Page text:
It is the morning hours in the small town of Hammond and, as the town wakes up it finds that there is something spreading. Something that is not seen until it is too late because by then, you are already infected. At that point, they are already... Hatched.
©2013 Jason R. Davis (P)2014 Breaking Fate Publishing
There are few things better than a good story well told!
You should avoid this read/listen if you are at all squeamish about bugs. And if you think you are not squeamish, you will be. It starts with a slight itch on the arm, a light tingling on your leg that won’t go away. A fly maybe? Or the beginning of a mosquito bite? Water in the ear? That’s a really funny looking black hair in your nose… Why is it moving? By the time you actually see what it is, it’s too late. These are more than just insects. This is an engaging horror story about an infestation like none other and the beginning of the end in one small town. Over all the story is good but it does get a bit “sloppy” at times with repeated sentences and other minor boo-boos an editor should have caught. Also, there were a couple of coincidences that were a little hard to believe. Bottom line: Hatched is enjoyable escape listening with likeable characters. Note: this is the first of a series so not all loose ends are tied up.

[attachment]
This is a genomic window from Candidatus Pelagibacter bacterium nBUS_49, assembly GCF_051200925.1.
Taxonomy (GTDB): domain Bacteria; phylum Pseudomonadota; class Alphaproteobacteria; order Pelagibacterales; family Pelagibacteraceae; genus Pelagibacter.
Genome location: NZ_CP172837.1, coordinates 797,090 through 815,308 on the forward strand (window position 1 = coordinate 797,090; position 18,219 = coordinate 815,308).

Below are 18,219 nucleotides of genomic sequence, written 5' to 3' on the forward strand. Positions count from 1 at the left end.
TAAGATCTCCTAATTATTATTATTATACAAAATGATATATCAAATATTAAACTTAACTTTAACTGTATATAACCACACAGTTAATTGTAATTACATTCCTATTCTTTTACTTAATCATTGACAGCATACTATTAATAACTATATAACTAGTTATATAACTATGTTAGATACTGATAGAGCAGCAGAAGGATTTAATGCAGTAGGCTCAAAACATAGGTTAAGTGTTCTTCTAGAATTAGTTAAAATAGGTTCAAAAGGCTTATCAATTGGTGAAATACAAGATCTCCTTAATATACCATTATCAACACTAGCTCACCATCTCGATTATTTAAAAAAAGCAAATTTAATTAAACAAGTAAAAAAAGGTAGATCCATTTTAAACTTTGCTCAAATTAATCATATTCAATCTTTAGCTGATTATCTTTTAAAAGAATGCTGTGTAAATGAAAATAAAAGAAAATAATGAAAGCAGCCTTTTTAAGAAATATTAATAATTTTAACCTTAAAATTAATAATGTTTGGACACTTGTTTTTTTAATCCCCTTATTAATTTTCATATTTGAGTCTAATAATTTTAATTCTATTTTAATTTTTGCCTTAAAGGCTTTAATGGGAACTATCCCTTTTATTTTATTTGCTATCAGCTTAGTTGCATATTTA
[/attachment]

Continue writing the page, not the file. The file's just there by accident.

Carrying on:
This is the first book in the series and I have to say, I had nightmares for the first few days. I don't like spiders anyway, but then to have ones that eat you from the inside out and turn you into a zombie so it can use your body to find more to eat. It made me shudder. Jason tells a great story. It's descriptive, but not like he's over describing a scene. On to book 2.